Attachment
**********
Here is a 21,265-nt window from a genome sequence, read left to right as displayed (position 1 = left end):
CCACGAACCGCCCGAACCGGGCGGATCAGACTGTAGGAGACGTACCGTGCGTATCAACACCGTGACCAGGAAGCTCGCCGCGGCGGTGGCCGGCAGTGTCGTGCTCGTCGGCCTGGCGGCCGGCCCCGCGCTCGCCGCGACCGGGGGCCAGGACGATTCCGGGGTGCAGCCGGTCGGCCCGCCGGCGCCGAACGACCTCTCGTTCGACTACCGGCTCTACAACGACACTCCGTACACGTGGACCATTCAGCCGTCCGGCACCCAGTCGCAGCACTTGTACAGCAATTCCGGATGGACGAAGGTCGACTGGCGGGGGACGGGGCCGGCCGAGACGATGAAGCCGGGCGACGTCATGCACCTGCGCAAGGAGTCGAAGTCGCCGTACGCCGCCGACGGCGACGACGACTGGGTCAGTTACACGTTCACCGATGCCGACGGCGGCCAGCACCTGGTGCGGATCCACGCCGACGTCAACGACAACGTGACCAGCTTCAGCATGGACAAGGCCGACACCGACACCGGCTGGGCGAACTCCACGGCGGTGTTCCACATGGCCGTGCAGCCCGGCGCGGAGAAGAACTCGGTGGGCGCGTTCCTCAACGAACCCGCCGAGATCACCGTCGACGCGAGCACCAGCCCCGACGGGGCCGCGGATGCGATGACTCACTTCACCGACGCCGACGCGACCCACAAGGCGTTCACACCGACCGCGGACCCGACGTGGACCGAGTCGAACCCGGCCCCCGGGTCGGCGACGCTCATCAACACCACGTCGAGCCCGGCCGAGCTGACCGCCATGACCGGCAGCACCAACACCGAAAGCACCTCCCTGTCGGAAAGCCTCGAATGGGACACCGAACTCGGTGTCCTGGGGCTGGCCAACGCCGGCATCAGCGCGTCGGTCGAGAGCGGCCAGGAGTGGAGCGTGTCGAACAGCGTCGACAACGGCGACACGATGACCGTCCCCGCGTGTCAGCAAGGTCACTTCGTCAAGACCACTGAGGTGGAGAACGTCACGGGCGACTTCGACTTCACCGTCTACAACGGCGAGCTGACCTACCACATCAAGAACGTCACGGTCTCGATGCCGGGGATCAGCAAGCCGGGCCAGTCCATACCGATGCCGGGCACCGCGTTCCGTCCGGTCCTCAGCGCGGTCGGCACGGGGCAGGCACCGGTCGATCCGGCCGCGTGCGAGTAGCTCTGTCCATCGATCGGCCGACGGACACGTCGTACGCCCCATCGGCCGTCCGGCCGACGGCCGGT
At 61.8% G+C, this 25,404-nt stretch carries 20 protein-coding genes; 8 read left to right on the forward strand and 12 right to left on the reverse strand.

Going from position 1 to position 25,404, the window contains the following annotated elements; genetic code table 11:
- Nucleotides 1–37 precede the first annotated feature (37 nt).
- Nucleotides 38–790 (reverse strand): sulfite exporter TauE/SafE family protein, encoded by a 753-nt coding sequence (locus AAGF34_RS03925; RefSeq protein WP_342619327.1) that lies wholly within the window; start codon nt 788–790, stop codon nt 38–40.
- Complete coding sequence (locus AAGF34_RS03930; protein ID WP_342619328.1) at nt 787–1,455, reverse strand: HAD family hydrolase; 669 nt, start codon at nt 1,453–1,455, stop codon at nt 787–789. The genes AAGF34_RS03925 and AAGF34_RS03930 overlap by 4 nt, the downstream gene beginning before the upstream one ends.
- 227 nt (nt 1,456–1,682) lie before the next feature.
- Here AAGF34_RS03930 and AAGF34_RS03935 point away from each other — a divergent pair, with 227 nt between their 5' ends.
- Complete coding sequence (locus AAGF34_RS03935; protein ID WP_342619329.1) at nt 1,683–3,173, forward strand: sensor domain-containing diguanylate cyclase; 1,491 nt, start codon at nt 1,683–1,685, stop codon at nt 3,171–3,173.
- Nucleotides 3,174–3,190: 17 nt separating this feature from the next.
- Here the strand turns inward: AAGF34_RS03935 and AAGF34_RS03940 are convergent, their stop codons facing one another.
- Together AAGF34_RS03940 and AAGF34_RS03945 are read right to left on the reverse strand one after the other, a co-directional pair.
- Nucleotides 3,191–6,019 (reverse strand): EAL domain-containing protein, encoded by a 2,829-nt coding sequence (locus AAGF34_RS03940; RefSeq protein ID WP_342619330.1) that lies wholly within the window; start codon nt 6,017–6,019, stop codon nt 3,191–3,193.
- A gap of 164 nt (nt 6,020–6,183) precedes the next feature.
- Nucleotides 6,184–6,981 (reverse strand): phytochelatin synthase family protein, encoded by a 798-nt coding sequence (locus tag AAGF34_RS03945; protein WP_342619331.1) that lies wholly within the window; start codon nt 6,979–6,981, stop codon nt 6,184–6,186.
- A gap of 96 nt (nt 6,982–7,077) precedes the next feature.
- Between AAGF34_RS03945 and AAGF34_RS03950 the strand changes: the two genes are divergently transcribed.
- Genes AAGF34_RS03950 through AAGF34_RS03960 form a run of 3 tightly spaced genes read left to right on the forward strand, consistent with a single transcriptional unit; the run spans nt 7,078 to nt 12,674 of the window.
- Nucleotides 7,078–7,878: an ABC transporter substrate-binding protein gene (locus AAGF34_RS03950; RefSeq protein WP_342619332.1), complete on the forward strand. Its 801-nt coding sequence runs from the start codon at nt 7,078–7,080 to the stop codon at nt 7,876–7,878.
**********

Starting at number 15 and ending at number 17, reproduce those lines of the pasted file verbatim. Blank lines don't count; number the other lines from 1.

- A gap of 164 nt (nt 6,020–6,183) precedes the next feature.
- Nucleotides 6,184–6,981 (reverse strand): phytochelatin synthase family protein, encoded by a 798-nt coding sequence (locus tag AAGF34_RS03945; protein WP_342619331.1) that lies wholly within the window; start codon nt 6,979–6,981, stop codon nt 6,184–6,186.
- A gap of 96 nt (nt 6,982–7,077) precedes the next feature.